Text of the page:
“Broken Arrow” and the Native American Portrayal

“Broken Arrow” and the Native American Portrayal

Back in 1950, 20th Century Fox released a movie called Broken Arrow that was considered to be groundbreaking by many of those who saw it.

While it was most definitely not the first Hollywood movie to feature a story involving Native people, Broken Arrow was one of the first films to offer a sympathetic portrayal of Native Americans.

"Broken Arrow" and the Native American Portrayal
The Red Rocks at Oak Canyon Creek in Sedona.

Rather than portraying Native people as savages or rug peddlers like many other movies had done, Broken Arrow took a good, hard look at how the Apache tribe interacted with early white settlers in America and attempted to illustrate how some Native Americans felt at first when they were approached by the settlers.

Much of the Broken Arrow film focused on the relationship that developed between Tom Jeffords, a white soldier, and Cochise, the leader of the Chiricahua Apaches. Rather than attempt to settle a score over land through violence, Jeffords and Cochise tried to take a more peaceful approach, much to the chagrin of some of those who surrounded them.

The film was one of the first to share the Native-American perspective on the way early America came together, and when the movie was originally screened for Apache people, they applauded it. Many liked the way they were shown on screen, and they also appreciated that the producers of the film used actual Apache people for portions of it while shooting the film in parts of Arizona, including Oak Canyon Creek, Old Tucson, Flagstaff, and Sedona.

The movie was not without its flaws—or its critics. Many people complained about white actors playing all of the main parts of the films. Cochise, for example, was played by a Jewish actor named Jeff Chandler. Others criticized the film for incorporating a love story between Jeffords and a young Indian woman that didn’t actually happen. They also weren’t wholeheartedly on board with the way Indians were shown in the film. A New York Times critic reprimanded producers for showing Native Americans in a “false, romantic white ideal.”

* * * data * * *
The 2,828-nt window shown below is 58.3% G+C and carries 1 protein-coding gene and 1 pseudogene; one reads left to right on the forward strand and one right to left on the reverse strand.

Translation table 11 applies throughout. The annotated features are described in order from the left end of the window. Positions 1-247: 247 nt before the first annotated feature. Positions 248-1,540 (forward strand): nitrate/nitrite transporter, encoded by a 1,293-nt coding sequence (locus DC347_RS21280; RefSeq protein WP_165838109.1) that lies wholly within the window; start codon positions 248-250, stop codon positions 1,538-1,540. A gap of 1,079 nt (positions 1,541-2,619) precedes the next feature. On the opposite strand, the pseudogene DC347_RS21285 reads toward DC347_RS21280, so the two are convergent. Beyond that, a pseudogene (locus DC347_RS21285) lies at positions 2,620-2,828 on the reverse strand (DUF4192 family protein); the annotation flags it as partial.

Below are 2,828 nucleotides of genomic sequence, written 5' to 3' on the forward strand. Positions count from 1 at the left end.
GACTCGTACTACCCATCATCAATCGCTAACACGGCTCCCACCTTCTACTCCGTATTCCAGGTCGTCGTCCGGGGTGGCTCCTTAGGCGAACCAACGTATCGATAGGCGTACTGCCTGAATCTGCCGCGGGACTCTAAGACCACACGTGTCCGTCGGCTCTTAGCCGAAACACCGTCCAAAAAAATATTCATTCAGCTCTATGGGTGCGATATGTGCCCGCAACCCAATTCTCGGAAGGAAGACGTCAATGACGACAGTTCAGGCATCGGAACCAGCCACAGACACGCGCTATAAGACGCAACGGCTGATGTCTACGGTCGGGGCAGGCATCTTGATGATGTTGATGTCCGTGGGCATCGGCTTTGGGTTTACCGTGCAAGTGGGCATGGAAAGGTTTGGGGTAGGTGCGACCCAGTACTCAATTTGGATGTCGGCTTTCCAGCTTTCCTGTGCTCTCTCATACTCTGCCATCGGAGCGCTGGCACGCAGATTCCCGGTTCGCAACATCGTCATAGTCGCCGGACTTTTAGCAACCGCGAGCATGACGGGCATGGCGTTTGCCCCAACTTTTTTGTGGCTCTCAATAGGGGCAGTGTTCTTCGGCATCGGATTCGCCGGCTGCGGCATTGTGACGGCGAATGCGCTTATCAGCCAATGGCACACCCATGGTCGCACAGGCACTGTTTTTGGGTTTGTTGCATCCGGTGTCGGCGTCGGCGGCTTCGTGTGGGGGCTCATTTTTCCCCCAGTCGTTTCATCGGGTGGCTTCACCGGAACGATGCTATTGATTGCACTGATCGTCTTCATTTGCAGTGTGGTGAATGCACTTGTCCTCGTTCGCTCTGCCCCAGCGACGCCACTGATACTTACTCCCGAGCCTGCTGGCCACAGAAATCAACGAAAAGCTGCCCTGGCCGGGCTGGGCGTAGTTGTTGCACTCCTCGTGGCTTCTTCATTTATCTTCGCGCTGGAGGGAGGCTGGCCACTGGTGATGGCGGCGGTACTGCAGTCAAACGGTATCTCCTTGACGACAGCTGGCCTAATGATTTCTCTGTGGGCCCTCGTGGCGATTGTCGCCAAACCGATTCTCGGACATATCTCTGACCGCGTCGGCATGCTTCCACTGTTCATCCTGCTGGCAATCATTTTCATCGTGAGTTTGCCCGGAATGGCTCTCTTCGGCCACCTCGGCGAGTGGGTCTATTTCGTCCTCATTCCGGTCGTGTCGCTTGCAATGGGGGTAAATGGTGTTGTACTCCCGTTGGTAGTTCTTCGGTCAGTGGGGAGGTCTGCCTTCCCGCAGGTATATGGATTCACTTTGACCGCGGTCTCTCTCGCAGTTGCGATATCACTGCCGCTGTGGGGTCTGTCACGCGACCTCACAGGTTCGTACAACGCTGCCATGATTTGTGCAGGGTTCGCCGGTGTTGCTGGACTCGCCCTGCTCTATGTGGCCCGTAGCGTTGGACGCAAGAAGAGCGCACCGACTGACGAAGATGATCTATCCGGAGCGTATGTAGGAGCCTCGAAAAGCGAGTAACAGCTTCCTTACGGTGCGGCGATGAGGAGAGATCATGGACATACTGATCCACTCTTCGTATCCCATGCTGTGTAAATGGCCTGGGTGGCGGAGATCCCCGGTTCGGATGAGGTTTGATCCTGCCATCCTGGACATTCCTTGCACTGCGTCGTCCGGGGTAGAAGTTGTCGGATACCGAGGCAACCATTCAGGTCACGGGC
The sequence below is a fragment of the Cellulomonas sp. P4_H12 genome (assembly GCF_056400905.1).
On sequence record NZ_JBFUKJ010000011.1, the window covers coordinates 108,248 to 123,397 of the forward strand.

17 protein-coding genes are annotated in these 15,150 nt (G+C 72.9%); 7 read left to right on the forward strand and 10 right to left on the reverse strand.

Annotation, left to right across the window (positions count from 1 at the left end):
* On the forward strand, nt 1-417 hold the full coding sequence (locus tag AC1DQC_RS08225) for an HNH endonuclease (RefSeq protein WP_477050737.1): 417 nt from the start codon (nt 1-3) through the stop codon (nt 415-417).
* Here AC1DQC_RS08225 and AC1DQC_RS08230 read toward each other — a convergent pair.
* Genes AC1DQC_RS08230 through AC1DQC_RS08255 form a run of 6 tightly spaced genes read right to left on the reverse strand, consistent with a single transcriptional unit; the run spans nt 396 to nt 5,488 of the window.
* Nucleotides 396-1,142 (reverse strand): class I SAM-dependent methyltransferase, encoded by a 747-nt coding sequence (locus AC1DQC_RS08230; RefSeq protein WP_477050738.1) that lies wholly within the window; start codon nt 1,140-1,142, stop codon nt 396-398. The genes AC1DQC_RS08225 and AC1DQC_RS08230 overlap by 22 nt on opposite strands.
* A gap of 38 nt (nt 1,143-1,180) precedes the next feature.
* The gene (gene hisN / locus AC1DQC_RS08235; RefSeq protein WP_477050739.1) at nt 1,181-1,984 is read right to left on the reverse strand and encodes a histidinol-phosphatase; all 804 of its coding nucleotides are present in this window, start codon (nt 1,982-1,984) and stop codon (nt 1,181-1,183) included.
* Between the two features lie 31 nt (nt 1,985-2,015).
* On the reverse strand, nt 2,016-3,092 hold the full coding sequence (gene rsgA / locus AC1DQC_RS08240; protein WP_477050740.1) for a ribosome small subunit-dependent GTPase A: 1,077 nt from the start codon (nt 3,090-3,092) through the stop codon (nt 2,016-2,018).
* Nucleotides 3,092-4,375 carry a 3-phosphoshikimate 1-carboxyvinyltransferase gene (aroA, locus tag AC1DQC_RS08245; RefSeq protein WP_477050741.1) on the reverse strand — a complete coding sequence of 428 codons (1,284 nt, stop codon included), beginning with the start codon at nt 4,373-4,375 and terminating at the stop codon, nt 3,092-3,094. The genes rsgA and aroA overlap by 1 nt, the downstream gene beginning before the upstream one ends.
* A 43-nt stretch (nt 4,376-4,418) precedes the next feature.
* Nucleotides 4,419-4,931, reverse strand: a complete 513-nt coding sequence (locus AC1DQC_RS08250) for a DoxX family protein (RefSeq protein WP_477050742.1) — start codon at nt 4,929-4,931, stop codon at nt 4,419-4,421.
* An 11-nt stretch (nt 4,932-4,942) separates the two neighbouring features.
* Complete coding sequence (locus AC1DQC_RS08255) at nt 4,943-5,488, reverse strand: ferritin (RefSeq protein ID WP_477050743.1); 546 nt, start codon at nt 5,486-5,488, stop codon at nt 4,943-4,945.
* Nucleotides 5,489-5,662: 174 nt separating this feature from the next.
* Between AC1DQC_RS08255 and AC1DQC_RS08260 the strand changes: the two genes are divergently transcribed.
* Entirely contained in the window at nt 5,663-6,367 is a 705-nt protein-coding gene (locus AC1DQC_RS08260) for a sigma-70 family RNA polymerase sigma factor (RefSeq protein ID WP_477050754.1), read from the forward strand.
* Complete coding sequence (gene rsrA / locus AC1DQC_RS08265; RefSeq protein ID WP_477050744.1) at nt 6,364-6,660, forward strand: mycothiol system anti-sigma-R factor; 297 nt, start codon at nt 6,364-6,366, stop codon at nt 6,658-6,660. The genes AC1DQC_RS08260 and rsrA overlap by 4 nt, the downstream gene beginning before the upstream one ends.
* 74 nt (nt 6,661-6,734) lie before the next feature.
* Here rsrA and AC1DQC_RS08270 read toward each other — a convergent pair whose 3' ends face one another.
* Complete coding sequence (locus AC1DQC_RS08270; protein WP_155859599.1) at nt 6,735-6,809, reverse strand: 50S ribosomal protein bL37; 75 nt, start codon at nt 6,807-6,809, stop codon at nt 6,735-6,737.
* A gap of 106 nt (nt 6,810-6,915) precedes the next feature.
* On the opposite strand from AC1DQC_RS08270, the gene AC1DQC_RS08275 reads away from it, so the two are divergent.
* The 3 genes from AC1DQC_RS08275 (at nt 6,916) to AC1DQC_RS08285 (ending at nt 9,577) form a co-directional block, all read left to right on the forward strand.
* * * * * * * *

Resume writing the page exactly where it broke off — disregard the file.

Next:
But overall, Broken Arrow was hailed as one of the first movies to at least try to show the American people a real portrayal of Native Americans. It’s why it’s still regarded as one of the better films about Native Americans almost 70 years after it was first put out.

Kachina House strives to continue to educate people about Native American populations through story-telling artistry. We sell a variety of artwork from a number of noteworthy artists in Sedona. Check out some of the artwork we have available here on your visit or call us at 866-587-0547.

2 Responses to “Broken Arrow” and the Native American Portrayal

  1. Very fine comments on BROKEN ARROW.

    Having been the historian for the studio that made the movie, I would very much like to contact the person who wrote it.

    As I will be in Sedona on June 1st, I’ll be meeting with the city to promote Delmer Daves the man who directed BROKEN ARROW and three other great Sedona westerns.

    I hope you’ll respond… Thank you!

    • Graham…it was wonderful to speak with you yesterday. I thank you for the kind words on our topic about the old western movies and I really enjoyed your stories about the old Sedona and the old west in general. I do hope you will come by the shop when you are in town in June. Best wishes. Patty

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